first published on April 21, 2018 by Josh
Qari Hikmatullah was, until April 5th, 2018, the leader of ISIS-K operations in Northern Afghanistan. He acted as not only the military leader of the group, but also as the primary facilitator for bringing foreign fighters and logistical aid from Central Asian states into Afghanistan to support Islamic State operations in the country. A native Uzbekistani, he had ties with the Islamic Movement of Uzbekistan, and the Taliban before settling into a leadership position at ISIS-K in Northern Afghanistan. ISIS-K reportedly named Mawlavi Habibul Rahman, another native Uzbekistani, as Hikmatullah’s successor, but this new leader may be causing a rift within the group due to his inability to bring in new fighters and logistics from Central Asian countries.
The airstrike that was conducted on April 5th to kill Hikmatullah and his bodyguard was conducted by the United States in order to cause division with the Islamic State group in Northern Afghanistan. Prior to this airstrike, the United States led several raids deep into their territory and managed to kill four Islamic State fighters, as well as a platoon level leader. These raids, conducted by United States Special Operations teams and Afghan Security Forces, when combined with crucial airstrikes have effectively denied critical leadership from developing in the group, and have denied them the ability of gaining a strong foothold in the remote and isolated area of Jowzjan.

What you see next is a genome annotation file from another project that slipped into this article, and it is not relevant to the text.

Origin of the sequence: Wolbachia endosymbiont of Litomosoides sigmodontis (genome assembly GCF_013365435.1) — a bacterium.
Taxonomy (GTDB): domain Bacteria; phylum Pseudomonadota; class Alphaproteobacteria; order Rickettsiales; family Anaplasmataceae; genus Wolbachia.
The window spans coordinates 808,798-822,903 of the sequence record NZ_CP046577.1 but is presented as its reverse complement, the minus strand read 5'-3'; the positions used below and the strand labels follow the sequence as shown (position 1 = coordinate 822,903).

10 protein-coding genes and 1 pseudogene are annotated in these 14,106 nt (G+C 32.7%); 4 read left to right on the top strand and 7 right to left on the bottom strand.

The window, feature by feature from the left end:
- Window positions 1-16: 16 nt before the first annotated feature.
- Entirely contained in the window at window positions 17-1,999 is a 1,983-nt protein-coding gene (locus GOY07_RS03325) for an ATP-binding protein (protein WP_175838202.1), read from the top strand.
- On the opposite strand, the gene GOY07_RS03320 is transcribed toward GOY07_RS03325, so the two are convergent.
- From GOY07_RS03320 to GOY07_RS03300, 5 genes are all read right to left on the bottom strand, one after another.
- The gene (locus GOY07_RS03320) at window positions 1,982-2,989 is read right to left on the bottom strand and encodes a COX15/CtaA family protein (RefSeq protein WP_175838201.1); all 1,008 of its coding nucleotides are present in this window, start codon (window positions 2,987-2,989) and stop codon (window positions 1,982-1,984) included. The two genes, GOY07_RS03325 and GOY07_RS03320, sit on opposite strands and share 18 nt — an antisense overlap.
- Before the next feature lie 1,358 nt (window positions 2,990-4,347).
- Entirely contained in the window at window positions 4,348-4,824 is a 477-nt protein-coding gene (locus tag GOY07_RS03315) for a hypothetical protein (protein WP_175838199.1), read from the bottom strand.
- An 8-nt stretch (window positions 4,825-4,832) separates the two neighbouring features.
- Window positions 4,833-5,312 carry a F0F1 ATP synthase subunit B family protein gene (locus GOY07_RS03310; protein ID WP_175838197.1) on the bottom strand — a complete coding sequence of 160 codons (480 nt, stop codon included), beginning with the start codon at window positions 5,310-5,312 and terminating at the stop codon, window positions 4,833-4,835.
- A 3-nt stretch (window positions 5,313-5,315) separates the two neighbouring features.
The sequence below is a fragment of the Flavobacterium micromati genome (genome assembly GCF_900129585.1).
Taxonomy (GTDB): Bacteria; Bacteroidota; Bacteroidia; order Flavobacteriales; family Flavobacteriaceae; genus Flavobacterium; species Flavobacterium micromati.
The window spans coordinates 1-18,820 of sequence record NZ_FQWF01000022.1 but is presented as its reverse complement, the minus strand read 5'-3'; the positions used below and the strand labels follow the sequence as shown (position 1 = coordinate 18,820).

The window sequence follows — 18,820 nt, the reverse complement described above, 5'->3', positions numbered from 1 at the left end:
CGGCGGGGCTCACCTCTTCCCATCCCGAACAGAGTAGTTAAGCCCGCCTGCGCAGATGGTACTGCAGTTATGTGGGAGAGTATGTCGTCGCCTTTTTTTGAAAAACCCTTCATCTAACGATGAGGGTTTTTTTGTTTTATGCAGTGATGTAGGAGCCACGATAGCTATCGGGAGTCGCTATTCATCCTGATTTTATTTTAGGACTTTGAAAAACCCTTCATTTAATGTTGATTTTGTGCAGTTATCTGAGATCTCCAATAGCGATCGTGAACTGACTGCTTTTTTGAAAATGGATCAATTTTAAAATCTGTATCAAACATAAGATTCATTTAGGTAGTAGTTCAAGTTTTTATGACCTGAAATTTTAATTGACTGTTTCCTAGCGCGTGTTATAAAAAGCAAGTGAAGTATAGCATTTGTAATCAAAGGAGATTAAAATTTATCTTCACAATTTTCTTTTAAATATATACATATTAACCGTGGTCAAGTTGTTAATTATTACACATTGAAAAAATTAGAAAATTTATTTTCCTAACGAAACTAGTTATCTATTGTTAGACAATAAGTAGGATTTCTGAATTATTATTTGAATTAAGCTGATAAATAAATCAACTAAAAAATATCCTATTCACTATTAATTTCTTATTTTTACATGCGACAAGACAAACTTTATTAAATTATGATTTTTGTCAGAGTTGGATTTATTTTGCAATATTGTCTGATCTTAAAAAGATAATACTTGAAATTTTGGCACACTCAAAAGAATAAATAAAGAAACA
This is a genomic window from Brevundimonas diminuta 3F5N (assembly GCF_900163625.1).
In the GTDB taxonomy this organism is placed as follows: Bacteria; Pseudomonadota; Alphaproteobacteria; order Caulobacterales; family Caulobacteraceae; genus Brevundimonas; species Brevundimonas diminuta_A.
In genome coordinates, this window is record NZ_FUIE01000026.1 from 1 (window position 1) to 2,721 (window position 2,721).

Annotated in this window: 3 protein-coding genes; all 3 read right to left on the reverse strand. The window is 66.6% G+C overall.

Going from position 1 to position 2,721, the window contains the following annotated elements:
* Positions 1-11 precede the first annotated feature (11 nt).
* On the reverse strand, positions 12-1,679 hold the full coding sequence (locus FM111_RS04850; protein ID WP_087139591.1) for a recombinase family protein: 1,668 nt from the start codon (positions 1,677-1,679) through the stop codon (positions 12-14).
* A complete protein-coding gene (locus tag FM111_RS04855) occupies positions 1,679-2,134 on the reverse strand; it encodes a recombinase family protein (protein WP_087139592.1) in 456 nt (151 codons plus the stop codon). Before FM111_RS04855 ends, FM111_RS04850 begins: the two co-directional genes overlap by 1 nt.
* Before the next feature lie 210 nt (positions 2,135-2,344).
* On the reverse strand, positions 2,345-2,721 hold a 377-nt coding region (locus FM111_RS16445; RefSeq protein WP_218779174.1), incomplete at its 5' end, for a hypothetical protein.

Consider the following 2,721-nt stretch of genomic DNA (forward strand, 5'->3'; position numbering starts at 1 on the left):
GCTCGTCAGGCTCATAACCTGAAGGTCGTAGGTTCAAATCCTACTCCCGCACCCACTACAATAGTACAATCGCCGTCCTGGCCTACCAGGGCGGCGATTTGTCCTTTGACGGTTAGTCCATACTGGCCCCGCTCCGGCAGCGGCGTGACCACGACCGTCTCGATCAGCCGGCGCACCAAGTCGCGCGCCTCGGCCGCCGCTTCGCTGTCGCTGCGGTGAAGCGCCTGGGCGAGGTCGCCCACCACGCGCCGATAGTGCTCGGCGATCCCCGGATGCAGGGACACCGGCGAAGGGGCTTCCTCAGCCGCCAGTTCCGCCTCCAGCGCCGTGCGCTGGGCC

Continued raids and airstrikes against ISIS-K will deny them the ability of gaining steam in Afghanistan. Currently. the group’s operations are not making them any long-term allies in Afghanistan as they have been heavily reliant on tribal rivalries, short-term allegiances, and outside support to bolster their operations. These tactics are highly ineffective in Afghanistan, where groups like the Taliban have been operating for decades, using resources that they have on-hand directly inside of the country. Due to these ineffective measures used by ISIS-K, they are combating not only Operation Resolute Support and Afghan Security Forces, but also the much stronger and experienced Taliban groups within the country who believe that ISIS-K has no place in Afghanistan.
When ISIS-K was first attempting to gain a foothold in Afghanistan, we even saw brief periods where American Airstrikes were being conducted in support of Taliban operations in order to heavily diminish the initial shock that ISIS-K could have in the country. You can view some of the earlier footage at this link, where a Taliban fighter is even quoted as saying that he prays for American airstrikes now, because they help them push back the Islamic State fighters they are dealing with on a daily basis in their area of operations. At the same time however, we have also seen the two groups partner up in order to defeat and overwhelm government positions, so the mad house in Afghanistan is still on, full-tilt.
At least we have this epic footage of the Qari Hikmatullah having a warhead dropped directly on top of his forehead.